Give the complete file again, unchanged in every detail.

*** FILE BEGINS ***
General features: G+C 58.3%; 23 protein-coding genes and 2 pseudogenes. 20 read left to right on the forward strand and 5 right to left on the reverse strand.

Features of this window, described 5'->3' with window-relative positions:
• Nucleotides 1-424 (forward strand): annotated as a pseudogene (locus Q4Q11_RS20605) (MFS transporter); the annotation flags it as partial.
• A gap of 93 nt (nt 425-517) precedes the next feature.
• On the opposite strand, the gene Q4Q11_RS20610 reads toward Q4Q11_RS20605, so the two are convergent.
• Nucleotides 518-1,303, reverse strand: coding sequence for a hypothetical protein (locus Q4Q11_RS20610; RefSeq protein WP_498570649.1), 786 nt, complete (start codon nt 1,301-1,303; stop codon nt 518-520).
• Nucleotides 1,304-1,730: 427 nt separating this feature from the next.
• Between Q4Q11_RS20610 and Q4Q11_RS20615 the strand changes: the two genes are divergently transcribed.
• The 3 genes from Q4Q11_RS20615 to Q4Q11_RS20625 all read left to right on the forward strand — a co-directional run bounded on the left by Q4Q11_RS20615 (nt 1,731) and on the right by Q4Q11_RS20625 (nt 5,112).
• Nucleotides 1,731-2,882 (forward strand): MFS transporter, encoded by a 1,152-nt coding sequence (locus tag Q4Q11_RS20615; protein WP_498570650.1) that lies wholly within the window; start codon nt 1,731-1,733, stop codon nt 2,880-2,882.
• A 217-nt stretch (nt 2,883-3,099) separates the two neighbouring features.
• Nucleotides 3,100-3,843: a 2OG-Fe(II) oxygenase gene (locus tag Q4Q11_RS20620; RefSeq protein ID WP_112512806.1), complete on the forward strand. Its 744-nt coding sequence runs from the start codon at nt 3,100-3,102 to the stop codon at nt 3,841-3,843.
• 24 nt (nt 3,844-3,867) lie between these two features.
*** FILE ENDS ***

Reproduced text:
General features: G+C 58.3%; 23 protein-coding genes and 2 pseudogenes. 20 read left to right on the forward strand and 5 right to left on the reverse strand.

Features of this window, described 5'->3' with window-relative positions:
• Nucleotides 1-424 (forward strand): annotated as a pseudogene (locus Q4Q11_RS20605) (MFS transporter); the annotation flags it as partial.
• A gap of 93 nt (nt 425-517) precedes the next feature.
• On the opposite strand, the gene Q4Q11_RS20610 reads toward Q4Q11_RS20605, so the two are convergent.
• Nucleotides 518-1,303, reverse strand: coding sequence for a hypothetical protein (locus Q4Q11_RS20610; RefSeq protein WP_498570649.1), 786 nt, complete (start codon nt 1,301-1,303; stop codon nt 518-520).
• Nucleotides 1,304-1,730: 427 nt separating this feature from the next.
• Between Q4Q11_RS20610 and Q4Q11_RS20615 the strand changes: the two genes are divergently transcribed.
• The 3 genes from Q4Q11_RS20615 to Q4Q11_RS20625 all read left to right on the forward strand — a co-directional run bounded on the left by Q4Q11_RS20615 (nt 1,731) and on the right by Q4Q11_RS20625 (nt 5,112).
• Nucleotides 1,731-2,882 (forward strand): MFS transporter, encoded by a 1,152-nt coding sequence (locus tag Q4Q11_RS20615; protein WP_498570650.1) that lies wholly within the window; start codon nt 1,731-1,733, stop codon nt 2,880-2,882.
• A 217-nt stretch (nt 2,883-3,099) separates the two neighbouring features.
• Nucleotides 3,100-3,843: a 2OG-Fe(II) oxygenase gene (locus tag Q4Q11_RS20620; RefSeq protein ID WP_112512806.1), complete on the forward strand. Its 744-nt coding sequence runs from the start codon at nt 3,100-3,102 to the stop codon at nt 3,841-3,843.
• 24 nt (nt 3,844-3,867) lie between these two features.